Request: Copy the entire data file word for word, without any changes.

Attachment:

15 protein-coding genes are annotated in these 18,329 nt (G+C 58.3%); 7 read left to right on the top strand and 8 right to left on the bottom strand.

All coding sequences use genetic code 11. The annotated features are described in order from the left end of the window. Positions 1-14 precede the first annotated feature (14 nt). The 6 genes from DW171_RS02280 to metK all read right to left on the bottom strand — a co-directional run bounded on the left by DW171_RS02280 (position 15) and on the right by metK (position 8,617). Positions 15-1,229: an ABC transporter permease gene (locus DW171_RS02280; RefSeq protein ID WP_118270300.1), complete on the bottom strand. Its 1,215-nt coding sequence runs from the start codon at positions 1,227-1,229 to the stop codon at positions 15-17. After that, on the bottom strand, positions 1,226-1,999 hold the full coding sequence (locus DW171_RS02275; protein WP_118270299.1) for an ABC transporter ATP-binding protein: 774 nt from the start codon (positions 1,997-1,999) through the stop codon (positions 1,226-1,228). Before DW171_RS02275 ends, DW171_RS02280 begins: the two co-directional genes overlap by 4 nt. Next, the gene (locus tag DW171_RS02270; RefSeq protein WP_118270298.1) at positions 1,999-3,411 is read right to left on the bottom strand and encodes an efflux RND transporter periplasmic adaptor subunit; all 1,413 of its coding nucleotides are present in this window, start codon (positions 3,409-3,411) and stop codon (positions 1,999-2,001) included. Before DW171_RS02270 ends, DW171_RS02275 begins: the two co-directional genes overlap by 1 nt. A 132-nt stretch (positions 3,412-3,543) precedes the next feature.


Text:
15 protein-coding genes are annotated in these 18,329 nt (G+C 58.3%); 7 read left to right on the top strand and 8 right to left on the bottom strand.

All coding sequences use genetic code 11. The annotated features are described in order from the left end of the window. Positions 1-14 precede the first annotated feature (14 nt). The 6 genes from DW171_RS02280 to metK all read right to left on the bottom strand — a co-directional run bounded on the left by DW171_RS02280 (position 15) and on the right by metK (position 8,617). Positions 15-1,229: an ABC transporter permease gene (locus DW171_RS02280; RefSeq protein ID WP_118270300.1), complete on the bottom strand. Its 1,215-nt coding sequence runs from the start codon at positions 1,227-1,229 to the stop codon at positions 15-17. After that, on the bottom strand, positions 1,226-1,999 hold the full coding sequence (locus DW171_RS02275; protein WP_118270299.1) for an ABC transporter ATP-binding protein: 774 nt from the start codon (positions 1,997-1,999) through the stop codon (positions 1,226-1,228). Before DW171_RS02275 ends, DW171_RS02280 begins: the two co-directional genes overlap by 4 nt. Next, the gene (locus tag DW171_RS02270; RefSeq protein WP_118270298.1) at positions 1,999-3,411 is read right to left on the bottom strand and encodes an efflux RND transporter periplasmic adaptor subunit; all 1,413 of its coding nucleotides are present in this window, start codon (positions 3,409-3,411) and stop codon (positions 1,999-2,001) included. Before DW171_RS02270 ends, DW171_RS02275 begins: the two co-directional genes overlap by 1 nt. A 132-nt stretch (positions 3,412-3,543) precedes the next feature.